On the neighbour’s back wooden garden gate. Near the ripe ivy berries. Unmistakable.
The first bird seen in 2016, in the morning.
This is significant. A magical visitation. I was just making the tea and happened to look out the window, across to the left where my eyes found it.
I haven’t ever seen a Song Thrush from my back window before. This year I’ve heard them in the parks and gardens up and down Twickenham Riverside, but not from my back garden.
Why is seeing such a bird so awakening, so thrilling? Perhaps because they are so illusive, shy, fluttering away before you even know they’re there. Perhaps because of that beautiful colouring, that speckled flecked chest. Perhaps because I know their song, and love it, and wonder at it.
Over 2015, I’ve been working with ornithologist and bird surveyor Jan Wilczur as co-lead of the Song Thrush species action plan in Richmond borough. We’re been looking out for them, asking other people to tell us of sightings, and talking with land managers along Twickenham Riverside from Kew up to Eel Pie Island, about protecting their habitats. So over the last year, I have become very tuned to hearing Song Thrushes as it’s hard to see them in the tops of the trees, or in the middle of the shrubs. So it’s that song, that singing I’m always listening for. Bright bright, loud. Yes loud, early in the morning and late at dusk.
So it’s no small thing for me, that the first bird of 2016 should be a Song Thrush. Magic for me. And a portent, I hope, of fixing my gaze on them often, often.
Help make a difference to them if you will. Leave the ivy to grow and make berries for over winter food. No slug pellets, and leave the snails to eat your garden plants – why not? Put out shallow water bowls or trays in the garden for bird baths and watering holes. And then wait to see if the Song Thrush visits you …
A familiar and popular songbird whose numbers are seriously declining,
especially on farmland
Woodland, hedgerows, shrubs and dense cover in parks and gardens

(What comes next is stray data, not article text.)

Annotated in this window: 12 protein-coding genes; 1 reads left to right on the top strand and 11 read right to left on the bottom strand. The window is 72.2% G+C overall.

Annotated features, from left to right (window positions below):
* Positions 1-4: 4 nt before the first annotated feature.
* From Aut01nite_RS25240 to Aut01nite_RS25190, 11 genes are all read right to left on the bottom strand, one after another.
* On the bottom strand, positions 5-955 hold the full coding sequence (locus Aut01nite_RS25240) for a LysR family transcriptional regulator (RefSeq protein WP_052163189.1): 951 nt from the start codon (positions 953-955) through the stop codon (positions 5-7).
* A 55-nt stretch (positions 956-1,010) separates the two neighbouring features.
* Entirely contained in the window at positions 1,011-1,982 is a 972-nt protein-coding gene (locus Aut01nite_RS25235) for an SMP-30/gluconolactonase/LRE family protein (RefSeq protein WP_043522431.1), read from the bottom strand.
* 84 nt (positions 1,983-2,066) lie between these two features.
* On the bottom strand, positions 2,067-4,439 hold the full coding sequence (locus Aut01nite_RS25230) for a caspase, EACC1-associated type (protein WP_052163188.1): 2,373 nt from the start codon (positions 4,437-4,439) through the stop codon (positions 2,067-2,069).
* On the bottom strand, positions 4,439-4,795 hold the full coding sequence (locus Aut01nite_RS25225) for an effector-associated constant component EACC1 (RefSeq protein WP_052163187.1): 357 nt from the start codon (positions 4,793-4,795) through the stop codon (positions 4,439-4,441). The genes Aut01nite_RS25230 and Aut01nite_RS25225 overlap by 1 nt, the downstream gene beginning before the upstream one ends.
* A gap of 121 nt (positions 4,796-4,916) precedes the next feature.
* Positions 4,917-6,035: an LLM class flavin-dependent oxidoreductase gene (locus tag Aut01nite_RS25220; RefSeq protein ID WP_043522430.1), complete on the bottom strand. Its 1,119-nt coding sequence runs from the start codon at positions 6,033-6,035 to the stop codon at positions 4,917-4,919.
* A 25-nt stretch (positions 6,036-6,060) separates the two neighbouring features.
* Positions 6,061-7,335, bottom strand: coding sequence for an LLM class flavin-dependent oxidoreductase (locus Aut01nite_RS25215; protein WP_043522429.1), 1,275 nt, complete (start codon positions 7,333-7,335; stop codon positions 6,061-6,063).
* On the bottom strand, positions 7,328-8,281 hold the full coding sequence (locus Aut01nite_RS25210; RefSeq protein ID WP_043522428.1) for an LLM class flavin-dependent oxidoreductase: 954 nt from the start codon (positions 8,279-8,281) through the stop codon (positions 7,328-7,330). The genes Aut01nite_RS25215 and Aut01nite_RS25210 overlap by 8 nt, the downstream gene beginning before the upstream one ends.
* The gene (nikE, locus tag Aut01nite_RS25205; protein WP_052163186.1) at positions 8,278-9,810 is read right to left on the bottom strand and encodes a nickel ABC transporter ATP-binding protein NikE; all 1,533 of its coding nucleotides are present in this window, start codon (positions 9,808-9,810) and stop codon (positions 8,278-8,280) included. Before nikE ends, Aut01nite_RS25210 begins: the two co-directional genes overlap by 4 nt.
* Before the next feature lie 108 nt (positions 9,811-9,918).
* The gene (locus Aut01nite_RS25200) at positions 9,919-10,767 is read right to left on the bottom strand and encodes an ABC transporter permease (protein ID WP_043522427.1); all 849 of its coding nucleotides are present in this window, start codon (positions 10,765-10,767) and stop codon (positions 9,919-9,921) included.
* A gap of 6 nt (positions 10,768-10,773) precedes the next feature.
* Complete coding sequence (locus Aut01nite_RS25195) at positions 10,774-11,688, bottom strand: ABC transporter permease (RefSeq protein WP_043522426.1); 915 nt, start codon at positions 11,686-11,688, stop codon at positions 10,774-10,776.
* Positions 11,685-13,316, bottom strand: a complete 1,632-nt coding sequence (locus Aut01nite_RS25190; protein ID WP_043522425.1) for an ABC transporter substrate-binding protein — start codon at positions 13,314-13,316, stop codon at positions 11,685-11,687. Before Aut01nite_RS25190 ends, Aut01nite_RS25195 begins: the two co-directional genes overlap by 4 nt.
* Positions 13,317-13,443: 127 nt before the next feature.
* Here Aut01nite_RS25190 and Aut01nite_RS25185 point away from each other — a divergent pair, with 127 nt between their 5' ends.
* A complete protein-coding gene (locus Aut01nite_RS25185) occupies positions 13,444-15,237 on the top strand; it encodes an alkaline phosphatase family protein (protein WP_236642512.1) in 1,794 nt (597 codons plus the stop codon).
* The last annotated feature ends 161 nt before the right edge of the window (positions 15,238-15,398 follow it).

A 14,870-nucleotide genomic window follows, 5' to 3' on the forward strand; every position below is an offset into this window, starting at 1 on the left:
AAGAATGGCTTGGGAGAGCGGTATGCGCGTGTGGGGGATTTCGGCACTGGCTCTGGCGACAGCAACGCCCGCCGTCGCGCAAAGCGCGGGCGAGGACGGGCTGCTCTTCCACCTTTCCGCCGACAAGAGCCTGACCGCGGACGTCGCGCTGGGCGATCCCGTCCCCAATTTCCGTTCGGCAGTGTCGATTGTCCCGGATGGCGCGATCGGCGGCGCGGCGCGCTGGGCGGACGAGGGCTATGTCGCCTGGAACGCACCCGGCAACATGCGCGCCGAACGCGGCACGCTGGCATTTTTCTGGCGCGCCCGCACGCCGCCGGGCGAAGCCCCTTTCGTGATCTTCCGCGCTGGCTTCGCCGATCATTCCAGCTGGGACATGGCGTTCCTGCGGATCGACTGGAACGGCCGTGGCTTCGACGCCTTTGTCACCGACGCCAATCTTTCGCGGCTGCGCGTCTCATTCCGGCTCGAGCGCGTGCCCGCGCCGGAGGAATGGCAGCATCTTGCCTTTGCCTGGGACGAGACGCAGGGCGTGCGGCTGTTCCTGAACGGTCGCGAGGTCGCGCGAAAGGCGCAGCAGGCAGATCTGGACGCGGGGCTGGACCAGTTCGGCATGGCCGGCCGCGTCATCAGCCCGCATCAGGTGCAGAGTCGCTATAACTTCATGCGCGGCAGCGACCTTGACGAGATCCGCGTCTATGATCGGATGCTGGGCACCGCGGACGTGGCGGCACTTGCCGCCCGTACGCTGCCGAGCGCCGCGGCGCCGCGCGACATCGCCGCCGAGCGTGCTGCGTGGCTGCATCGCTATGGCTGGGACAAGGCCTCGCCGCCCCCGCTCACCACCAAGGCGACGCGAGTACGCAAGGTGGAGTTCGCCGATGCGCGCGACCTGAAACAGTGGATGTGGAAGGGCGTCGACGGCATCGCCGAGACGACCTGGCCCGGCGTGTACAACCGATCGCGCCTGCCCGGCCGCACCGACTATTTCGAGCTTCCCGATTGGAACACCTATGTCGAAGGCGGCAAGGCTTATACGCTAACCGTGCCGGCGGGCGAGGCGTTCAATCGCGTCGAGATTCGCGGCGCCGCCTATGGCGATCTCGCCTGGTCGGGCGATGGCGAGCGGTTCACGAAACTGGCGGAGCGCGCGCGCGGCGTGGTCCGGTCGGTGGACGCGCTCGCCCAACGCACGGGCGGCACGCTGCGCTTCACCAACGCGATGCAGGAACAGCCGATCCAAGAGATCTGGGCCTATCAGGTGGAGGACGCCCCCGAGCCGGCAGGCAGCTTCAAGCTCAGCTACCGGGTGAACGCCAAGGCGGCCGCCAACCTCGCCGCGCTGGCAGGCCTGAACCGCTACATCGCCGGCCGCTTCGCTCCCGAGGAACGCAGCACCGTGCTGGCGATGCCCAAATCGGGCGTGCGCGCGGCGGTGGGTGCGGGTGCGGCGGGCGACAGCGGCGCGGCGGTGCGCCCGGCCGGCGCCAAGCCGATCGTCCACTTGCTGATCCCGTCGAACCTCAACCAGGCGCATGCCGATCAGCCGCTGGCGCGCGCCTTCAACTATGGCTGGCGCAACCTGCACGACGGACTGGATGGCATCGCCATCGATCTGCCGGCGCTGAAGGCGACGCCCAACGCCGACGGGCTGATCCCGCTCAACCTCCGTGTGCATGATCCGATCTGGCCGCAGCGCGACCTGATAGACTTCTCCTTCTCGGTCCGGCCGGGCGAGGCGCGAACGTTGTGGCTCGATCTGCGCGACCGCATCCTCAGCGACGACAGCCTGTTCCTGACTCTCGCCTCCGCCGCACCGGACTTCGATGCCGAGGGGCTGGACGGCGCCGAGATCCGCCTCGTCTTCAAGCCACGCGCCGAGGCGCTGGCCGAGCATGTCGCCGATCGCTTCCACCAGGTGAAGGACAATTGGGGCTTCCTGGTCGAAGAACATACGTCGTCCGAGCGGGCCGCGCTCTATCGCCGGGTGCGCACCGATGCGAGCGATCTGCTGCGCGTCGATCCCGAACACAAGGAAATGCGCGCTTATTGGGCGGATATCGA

All year round, resident and migratory
Earthworms, snails, invertebrates and fruit
A repertoire of a hundred or so song phrases, clear and flute-like,
typically repeating each phrase several times over
Conservation status: Red
What a lovely way to start the year Sue. When I was working at Kew it was always a thrill cycling from Lion Gate up to the Melon Yard through thrush song pooling around their perches – if sound had colour and you could view it from above, it would be like a series of overlapping circles, the colour concentrating towards the centre of each one. I always assumed they were song thrushes but your blog prompted me to research a bit further and I am now not sure whether I was hearing mistle or song thrushes,mas they were singing from very high up. What do you think? In the weeks up to Christmas there was a thrush singing strongly just south of The Shot Tower by the Crane…
Thanks for a great post. Katie
Thanks for your comment Katie! Yes – ‘pooling song’ – you’re right! I always go by the song – they’re quite different from each other. I find it hard to see them in the trees and shrubbery even when they’re singing right over my head. I like this BTO video which is good at explaining the difference http://www.bto.org/about-birds/bird-id/know-your-thrushes-song-and-mistle. Thanks! Sue
I love this, Sue! But it’s interesting that you recorded it in the morning. It reminds me of later winter afternoons for some reason. I can almost smell bare soil in the garden!